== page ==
Its easy to come up with big numbers by ignoring the benefits that come from:

– Plentiful energy in poor countries leading to substantial gains in efficency. Think Africa becoming the new China.
– CO2 fertilisation effect increasing crops and green land cover;
– Ignoring transition costs such as increased depreciation from retirement of assets before the end of their economic life;
– Ignoring costs coming from rising inefficencies caused by an inappropriate choice of technologies driven by a fear of CO2 (Tesla’s rather than Toyota’s);
– use of discount rates that are laughably low (think the notorius Stern report);
– a rising temperature that is way out there (3C by 2070);
– a loss function that is exponential in its temperature response;

Definently not a glorious moment of policy analysis.

Reply to  Old planning engineer
June 26, 2020 2:10 pm

Old planning engineer.
Good analysis.
With age comes great wisdom.

I’d like to add that our planet supports more plant and animal life when it is warm, and less life when cold.

There is no logical reason to assume a continuation of the warming since the 1690s would be harmful in any way.

The end of the Holocene Interglacial is likely to be bad news for GDP growth, but more mild global warming in the future will boost GDP growth.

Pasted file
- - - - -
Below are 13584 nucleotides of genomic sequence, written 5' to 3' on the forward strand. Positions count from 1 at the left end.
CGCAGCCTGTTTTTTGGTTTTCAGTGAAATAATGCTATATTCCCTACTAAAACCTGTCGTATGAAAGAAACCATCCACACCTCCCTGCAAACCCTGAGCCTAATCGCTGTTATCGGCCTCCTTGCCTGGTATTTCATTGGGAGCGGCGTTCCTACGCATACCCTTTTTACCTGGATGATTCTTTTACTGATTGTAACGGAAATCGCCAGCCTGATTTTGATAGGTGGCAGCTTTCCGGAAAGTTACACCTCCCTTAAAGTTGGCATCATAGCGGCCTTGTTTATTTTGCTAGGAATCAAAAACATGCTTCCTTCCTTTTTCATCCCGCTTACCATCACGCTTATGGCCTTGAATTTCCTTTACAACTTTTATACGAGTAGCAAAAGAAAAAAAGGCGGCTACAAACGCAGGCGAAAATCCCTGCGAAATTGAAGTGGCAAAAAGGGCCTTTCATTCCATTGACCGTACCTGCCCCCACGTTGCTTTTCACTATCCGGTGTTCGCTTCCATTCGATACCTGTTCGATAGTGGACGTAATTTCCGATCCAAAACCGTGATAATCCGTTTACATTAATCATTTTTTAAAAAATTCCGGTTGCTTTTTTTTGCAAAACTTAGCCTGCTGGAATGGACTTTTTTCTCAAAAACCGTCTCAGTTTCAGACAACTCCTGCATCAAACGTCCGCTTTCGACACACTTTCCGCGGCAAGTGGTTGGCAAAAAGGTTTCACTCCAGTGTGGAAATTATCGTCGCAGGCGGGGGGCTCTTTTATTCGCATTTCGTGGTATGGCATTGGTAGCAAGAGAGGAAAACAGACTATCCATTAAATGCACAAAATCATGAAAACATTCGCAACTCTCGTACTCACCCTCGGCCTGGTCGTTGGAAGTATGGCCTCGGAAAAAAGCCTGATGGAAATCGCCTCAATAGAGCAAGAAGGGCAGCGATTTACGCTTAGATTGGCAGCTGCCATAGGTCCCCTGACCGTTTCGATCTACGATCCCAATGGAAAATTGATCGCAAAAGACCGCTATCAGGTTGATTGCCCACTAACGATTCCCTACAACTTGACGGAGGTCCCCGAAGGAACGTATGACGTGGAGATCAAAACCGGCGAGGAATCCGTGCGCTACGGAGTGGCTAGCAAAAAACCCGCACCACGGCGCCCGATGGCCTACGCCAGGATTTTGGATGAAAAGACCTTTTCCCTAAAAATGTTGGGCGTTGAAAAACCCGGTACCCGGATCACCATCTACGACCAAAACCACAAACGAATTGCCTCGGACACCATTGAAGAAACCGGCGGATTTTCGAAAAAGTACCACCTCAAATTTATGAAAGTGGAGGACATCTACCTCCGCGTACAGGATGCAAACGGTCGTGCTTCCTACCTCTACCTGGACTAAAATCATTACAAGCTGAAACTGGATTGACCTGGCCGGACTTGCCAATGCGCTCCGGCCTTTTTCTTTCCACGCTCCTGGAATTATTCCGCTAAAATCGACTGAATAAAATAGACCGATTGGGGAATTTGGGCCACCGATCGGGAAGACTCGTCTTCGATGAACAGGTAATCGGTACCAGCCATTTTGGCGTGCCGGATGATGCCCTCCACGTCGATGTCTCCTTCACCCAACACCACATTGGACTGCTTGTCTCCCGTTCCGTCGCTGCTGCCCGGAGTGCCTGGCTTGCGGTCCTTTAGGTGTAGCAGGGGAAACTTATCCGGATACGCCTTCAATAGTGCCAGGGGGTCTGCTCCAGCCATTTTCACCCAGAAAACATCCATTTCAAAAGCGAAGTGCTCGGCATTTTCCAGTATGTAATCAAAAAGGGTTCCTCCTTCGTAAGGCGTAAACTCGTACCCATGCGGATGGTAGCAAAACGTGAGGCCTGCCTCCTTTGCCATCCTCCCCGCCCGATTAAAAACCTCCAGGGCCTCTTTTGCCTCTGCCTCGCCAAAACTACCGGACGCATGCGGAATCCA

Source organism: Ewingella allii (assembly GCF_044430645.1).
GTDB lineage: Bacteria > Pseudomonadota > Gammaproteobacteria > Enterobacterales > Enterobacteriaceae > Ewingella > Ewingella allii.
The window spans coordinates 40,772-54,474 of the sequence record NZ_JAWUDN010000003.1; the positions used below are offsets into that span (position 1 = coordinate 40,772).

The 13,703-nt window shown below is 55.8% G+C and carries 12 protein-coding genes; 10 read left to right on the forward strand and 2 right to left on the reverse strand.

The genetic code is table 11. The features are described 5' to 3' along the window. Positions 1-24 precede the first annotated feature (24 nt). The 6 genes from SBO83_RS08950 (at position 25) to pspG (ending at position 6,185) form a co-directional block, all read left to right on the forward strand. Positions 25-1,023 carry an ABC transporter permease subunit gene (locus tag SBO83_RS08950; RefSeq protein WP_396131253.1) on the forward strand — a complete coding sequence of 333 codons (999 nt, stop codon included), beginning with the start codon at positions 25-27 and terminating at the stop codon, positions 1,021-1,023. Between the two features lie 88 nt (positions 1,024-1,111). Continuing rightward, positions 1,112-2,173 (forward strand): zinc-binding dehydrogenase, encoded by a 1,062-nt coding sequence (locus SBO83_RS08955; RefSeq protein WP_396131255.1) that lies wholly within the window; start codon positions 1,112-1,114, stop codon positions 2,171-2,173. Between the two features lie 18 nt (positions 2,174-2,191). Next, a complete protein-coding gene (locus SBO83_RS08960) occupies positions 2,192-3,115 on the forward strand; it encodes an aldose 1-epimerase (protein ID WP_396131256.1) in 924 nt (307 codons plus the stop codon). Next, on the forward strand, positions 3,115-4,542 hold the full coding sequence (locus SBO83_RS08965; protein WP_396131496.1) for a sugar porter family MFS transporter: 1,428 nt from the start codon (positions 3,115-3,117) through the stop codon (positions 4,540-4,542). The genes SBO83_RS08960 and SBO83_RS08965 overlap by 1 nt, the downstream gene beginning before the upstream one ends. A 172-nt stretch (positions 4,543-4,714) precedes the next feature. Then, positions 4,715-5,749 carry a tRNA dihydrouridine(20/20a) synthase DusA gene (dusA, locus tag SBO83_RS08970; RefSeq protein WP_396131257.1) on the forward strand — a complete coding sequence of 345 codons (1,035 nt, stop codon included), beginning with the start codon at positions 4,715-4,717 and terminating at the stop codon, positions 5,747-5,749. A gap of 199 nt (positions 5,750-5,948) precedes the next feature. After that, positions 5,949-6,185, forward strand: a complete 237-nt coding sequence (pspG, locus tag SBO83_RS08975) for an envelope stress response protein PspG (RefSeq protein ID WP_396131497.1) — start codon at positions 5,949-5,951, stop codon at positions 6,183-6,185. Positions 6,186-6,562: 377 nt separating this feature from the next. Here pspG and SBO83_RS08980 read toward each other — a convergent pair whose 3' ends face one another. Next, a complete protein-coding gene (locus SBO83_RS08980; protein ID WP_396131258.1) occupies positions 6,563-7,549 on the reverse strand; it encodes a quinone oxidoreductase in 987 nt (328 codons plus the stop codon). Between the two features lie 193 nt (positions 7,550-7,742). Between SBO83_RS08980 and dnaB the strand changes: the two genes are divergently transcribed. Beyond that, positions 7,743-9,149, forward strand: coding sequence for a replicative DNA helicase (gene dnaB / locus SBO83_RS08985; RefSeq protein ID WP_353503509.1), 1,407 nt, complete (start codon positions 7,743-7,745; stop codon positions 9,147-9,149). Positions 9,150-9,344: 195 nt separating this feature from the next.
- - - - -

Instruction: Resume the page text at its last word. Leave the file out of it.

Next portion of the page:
The past 150 years of global warming has been, by far, the healthiest and most prosperous 150 years for humans in history.

If global warming in the past was 100 percent good news, then why would continued global warming in the future suddenly become 100 percent bad news?

The claimed decline of GDP is nonsense coming from people who want to spend $trillions to replace cheap, reliable sources of energy with expensive, unreliable sources of energy.

GDP growth is supported by cheap, reliable energy sources — wind and solar power are not the answer unless you WANT slower GDP growth.

Warm = good
Cold = bad

Jon WUWT reader
June 25, 2020 11:58 pm

The banks don’t even take into account the effects that Covid have plagued on their GDP after 1 year, and how future Covids can plague their GDP even more. Nevermind the effects CO2 can play. Microorganisms are the real GDP killer they are not even taking into account. And they are forecasting into 2100??!! Lets see them make one correct prediction for next year first. European banks don’t even know how Brexit is going to go at this time, nonetheless the weather for 2021.

Russ Wood
Reply to  Jon WUWT reader
June 27, 2020 8:52 am

It’s not the Covid virus that is plagueing most country’s GDP – it’s the political (over)reaction to the virus. Coming off the bottom of South Africa’s economy, and not quite coming off one of the world’s harshest lockdowns, we’re looking at at 8-10% reduction in employment, with anything up to a couple of thousand small businesses going to the wall. Adding to the loss of business and income tax, is the unprecedented ban on the sale of alcohol and tobacco. The loss of the ‘sin tax’ on those will hit the economy hard.